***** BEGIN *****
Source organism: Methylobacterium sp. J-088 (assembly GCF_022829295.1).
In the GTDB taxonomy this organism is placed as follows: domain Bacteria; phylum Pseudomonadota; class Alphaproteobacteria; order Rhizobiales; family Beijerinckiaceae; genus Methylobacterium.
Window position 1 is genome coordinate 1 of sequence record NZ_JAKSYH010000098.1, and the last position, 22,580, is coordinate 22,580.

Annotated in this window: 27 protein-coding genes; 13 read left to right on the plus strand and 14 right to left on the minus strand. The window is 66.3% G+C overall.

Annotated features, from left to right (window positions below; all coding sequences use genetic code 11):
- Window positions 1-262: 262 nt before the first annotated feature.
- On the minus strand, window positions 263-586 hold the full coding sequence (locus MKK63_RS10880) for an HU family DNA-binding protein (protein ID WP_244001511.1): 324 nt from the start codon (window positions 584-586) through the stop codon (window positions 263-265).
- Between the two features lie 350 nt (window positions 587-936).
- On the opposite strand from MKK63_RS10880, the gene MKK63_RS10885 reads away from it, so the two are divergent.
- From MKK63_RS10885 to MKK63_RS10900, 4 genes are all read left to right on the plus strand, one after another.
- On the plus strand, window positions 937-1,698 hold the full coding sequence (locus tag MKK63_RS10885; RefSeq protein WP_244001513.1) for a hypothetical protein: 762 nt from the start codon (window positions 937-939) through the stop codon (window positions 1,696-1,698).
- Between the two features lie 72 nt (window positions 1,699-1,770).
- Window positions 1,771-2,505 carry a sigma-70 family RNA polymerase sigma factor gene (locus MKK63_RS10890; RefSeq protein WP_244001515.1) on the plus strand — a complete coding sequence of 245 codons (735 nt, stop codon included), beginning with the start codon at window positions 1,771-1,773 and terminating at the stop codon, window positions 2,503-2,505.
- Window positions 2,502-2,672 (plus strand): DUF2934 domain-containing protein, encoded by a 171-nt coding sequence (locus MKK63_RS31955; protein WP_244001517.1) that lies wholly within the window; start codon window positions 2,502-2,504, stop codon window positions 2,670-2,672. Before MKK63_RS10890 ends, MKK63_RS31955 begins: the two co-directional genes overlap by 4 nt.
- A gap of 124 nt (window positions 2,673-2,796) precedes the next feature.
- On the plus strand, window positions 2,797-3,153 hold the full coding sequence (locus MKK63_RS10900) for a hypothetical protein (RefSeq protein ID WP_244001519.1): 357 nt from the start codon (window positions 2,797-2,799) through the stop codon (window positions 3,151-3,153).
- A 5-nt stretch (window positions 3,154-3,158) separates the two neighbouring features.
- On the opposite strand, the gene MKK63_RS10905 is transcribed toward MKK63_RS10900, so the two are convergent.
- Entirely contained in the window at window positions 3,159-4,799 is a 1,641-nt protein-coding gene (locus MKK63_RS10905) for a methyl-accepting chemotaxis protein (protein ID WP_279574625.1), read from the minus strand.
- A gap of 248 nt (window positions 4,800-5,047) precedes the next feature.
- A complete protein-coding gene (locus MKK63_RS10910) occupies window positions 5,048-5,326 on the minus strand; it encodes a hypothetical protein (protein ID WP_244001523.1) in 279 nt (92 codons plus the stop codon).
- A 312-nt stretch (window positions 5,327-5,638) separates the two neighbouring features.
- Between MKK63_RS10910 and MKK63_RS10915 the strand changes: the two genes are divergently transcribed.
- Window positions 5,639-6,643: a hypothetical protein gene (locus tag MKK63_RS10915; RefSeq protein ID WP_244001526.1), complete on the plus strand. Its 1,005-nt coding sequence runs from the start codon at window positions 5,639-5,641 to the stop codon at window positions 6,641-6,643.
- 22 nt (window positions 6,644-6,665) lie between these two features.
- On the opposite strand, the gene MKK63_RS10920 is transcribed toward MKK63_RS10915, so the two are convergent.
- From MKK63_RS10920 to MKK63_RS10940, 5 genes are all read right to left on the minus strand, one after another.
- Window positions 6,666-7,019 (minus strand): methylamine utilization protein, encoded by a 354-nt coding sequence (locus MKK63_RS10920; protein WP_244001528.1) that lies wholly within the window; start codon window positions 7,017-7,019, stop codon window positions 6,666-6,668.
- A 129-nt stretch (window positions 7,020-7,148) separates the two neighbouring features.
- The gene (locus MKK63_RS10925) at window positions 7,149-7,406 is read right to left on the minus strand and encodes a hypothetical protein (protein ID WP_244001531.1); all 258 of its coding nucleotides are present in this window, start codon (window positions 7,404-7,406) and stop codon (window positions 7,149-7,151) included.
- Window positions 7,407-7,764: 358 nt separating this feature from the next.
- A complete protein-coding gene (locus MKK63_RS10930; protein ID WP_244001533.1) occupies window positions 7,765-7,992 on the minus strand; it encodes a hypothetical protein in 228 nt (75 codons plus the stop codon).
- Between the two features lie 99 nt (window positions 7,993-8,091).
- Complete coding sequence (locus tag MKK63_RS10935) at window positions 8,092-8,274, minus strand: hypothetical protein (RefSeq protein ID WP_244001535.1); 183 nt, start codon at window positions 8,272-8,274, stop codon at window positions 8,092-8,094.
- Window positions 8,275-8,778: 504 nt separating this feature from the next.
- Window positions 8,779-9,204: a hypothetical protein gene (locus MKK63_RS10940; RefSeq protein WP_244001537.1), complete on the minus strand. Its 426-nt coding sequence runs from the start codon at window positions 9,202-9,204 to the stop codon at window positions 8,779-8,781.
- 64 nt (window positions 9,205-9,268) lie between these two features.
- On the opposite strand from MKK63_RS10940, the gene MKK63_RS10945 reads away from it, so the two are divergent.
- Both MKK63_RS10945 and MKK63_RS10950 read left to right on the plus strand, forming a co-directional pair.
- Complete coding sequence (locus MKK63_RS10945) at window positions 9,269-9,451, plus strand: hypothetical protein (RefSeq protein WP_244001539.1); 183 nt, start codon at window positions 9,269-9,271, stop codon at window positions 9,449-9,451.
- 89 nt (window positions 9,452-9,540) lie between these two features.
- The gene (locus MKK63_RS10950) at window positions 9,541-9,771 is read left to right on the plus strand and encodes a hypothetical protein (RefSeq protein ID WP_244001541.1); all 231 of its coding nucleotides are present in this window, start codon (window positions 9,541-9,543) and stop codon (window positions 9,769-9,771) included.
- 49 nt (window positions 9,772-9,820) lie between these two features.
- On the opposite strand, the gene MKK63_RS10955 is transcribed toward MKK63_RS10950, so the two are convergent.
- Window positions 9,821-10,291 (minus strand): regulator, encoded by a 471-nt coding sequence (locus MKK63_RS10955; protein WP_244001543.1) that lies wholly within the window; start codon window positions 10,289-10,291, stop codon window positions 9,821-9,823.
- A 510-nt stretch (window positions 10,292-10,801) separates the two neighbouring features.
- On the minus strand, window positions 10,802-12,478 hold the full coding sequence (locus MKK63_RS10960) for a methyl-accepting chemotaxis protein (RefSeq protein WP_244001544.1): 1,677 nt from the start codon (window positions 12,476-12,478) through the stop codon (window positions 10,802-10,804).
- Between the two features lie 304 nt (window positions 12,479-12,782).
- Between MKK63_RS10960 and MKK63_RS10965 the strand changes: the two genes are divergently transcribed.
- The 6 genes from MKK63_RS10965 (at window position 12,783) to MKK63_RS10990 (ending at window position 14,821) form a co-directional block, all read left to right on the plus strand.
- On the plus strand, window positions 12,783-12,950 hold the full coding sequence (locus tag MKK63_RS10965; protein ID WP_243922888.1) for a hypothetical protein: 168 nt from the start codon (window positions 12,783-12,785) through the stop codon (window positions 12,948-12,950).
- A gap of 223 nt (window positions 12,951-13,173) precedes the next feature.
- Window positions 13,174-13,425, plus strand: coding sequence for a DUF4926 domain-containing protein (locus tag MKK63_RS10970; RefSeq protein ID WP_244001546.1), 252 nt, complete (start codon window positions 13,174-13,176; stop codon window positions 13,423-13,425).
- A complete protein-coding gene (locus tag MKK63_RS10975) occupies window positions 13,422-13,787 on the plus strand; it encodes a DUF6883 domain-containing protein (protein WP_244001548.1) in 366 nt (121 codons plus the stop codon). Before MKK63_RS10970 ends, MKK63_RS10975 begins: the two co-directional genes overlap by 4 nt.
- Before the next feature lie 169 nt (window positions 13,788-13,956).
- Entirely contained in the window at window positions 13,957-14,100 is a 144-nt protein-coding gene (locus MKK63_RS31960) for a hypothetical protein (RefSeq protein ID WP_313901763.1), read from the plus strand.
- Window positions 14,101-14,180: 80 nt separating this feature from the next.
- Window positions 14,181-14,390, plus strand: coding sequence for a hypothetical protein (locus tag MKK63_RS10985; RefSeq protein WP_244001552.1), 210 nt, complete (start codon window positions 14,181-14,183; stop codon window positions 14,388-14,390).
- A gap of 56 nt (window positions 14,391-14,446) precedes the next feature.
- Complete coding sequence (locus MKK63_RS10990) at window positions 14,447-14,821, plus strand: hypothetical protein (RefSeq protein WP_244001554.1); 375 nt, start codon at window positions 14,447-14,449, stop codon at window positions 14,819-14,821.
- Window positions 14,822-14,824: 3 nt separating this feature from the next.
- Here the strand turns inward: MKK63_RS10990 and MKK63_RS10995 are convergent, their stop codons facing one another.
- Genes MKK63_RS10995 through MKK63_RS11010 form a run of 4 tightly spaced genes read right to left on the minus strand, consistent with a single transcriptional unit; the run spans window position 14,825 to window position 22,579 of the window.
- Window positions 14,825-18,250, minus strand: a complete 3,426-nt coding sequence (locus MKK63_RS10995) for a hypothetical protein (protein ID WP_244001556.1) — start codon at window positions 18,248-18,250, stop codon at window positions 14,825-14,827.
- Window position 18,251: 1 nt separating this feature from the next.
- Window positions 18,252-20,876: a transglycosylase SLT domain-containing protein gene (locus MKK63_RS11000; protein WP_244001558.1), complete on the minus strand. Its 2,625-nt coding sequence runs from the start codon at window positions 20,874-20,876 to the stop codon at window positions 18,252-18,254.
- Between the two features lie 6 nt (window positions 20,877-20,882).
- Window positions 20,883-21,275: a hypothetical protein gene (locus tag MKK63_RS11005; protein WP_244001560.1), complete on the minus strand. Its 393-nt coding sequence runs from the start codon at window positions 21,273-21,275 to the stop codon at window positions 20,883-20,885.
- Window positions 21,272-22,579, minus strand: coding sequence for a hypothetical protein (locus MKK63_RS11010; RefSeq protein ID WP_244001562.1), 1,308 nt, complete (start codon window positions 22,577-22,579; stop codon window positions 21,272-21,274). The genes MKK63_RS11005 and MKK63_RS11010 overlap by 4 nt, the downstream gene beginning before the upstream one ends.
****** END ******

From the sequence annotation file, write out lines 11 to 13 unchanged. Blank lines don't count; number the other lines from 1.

- On the plus strand, window positions 937-1,698 hold the full coding sequence (locus tag MKK63_RS10885; RefSeq protein WP_244001513.1) for a hypothetical protein: 762 nt from the start codon (window positions 937-939) through the stop codon (window positions 1,696-1,698).
- Between the two features lie 72 nt (window positions 1,699-1,770).
- Window positions 1,771-2,505 carry a sigma-70 family RNA polymerase sigma factor gene (locus MKK63_RS10890; RefSeq protein WP_244001515.1) on the plus strand — a complete coding sequence of 245 codons (735 nt, stop codon included), beginning with the start codon at window positions 1,771-1,773 and terminating at the stop codon, window positions 2,503-2,505.